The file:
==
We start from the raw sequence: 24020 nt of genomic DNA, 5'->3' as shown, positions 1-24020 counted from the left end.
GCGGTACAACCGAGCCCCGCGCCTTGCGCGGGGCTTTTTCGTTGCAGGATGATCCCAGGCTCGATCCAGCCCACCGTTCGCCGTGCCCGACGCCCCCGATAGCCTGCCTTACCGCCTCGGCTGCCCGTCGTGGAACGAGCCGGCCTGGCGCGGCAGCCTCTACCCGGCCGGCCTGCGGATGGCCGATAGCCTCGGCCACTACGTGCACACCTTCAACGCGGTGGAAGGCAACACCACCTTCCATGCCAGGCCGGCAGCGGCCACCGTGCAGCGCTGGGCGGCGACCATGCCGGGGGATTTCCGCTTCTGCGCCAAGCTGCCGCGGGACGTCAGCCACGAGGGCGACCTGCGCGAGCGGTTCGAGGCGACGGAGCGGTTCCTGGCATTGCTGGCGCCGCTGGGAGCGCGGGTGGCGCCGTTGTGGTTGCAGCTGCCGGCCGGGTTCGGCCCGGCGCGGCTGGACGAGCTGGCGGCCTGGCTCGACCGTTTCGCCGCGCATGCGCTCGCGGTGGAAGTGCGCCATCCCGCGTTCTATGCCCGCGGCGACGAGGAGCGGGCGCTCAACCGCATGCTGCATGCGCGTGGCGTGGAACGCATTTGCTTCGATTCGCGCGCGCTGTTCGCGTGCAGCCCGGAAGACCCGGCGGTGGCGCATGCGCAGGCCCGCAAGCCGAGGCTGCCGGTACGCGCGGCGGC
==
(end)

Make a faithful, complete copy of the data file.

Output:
We start from the raw sequence: 24020 nt of genomic DNA, 5'->3' as shown, positions 1-24020 counted from the left end.
GCGGTACAACCGAGCCCCGCGCCTTGCGCGGGGCTTTTTCGTTGCAGGATGATCCCAGGCTCGATCCAGCCCACCGTTCGCCGTGCCCGACGCCCCCGATAGCCTGCCTTACCGCCTCGGCTGCCCGTCGTGGAACGAGCCGGCCTGGCGCGGCAGCCTCTACCCGGCCGGCCTGCGGATGGCCGATAGCCTCGGCCACTACGTGCACACCTTCAACGCGGTGGAAGGCAACACCACCTTCCATGCCAGGCCGGCAGCGGCCACCGTGCAGCGCTGGGCGGCGACCATGCCGGGGGATTTCCGCTTCTGCGCCAAGCTGCCGCGGGACGTCAGCCACGAGGGCGACCTGCGCGAGCGGTTCGAGGCGACGGAGCGGTTCCTGGCATTGCTGGCGCCGCTGGGAGCGCGGGTGGCGCCGTTGTGGTTGCAGCTGCCGGCCGGGTTCGGCCCGGCGCGGCTGGACGAGCTGGCGGCCTGGCTCGACCGTTTCGCCGCGCATGCGCTCGCGGTGGAAGTGCGCCATCCCGCGTTCTATGCCCGCGGCGACGAGGAGCGGGCGCTCAACCGCATGCTGCATGCGCGTGGCGTGGAACGCATTTGCTTCGATTCGCGCGCGCTGTTCGCGTGCAGCCCGGAAGACCCGGCGGTGGCGCATGCGCAGGCCCGCAAGCCGAGGCTGCCGGTACGCGCGGCGGC